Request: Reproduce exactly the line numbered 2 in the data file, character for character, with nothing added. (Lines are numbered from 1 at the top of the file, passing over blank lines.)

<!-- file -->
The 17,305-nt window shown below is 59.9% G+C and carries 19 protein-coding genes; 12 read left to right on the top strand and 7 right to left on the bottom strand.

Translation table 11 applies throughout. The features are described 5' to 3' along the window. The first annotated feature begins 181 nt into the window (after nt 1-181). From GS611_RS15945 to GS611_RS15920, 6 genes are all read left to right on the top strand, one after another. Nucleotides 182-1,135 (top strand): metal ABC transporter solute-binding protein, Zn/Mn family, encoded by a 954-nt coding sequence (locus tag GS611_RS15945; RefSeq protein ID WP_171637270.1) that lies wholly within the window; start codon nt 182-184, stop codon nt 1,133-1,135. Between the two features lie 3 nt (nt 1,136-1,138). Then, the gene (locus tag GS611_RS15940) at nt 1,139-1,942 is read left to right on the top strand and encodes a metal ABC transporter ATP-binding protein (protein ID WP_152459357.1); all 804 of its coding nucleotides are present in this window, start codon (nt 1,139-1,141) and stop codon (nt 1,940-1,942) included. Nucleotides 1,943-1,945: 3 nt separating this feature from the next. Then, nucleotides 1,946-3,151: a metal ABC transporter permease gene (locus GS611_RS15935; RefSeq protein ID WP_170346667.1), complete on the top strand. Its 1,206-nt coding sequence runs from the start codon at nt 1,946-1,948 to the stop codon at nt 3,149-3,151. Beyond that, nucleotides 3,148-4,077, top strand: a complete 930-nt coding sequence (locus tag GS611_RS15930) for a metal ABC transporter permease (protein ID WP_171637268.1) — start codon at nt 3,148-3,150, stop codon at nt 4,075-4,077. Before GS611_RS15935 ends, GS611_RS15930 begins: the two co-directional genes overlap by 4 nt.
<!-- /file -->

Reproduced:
Translation table 11 applies throughout. The features are described 5' to 3' along the window. The first annotated feature begins 181 nt into the window (after nt 1-181). From GS611_RS15945 to GS611_RS15920, 6 genes are all read left to right on the top strand, one after another. Nucleotides 182-1,135 (top strand): metal ABC transporter solute-binding protein, Zn/Mn family, encoded by a 954-nt coding sequence (locus tag GS611_RS15945; RefSeq protein ID WP_171637270.1) that lies wholly within the window; start codon nt 182-184, stop codon nt 1,133-1,135. Between the two features lie 3 nt (nt 1,136-1,138). Then, the gene (locus tag GS611_RS15940) at nt 1,139-1,942 is read left to right on the top strand and encodes a metal ABC transporter ATP-binding protein (protein ID WP_152459357.1); all 804 of its coding nucleotides are present in this window, start codon (nt 1,139-1,141) and stop codon (nt 1,940-1,942) included. Nucleotides 1,943-1,945: 3 nt separating this feature from the next. Then, nucleotides 1,946-3,151: a metal ABC transporter permease gene (locus GS611_RS15935; RefSeq protein ID WP_170346667.1), complete on the top strand. Its 1,206-nt coding sequence runs from the start codon at nt 1,946-1,948 to the stop codon at nt 3,149-3,151. Beyond that, nucleotides 3,148-4,077, top strand: a complete 930-nt coding sequence (locus tag GS611_RS15930) for a metal ABC transporter permease (protein ID WP_171637268.1) — start codon at nt 3,148-3,150, stop codon at nt 4,075-4,077. Before GS611_RS15935 ends, GS611_RS15930 begins: the two co-directional genes overlap by 4 nt.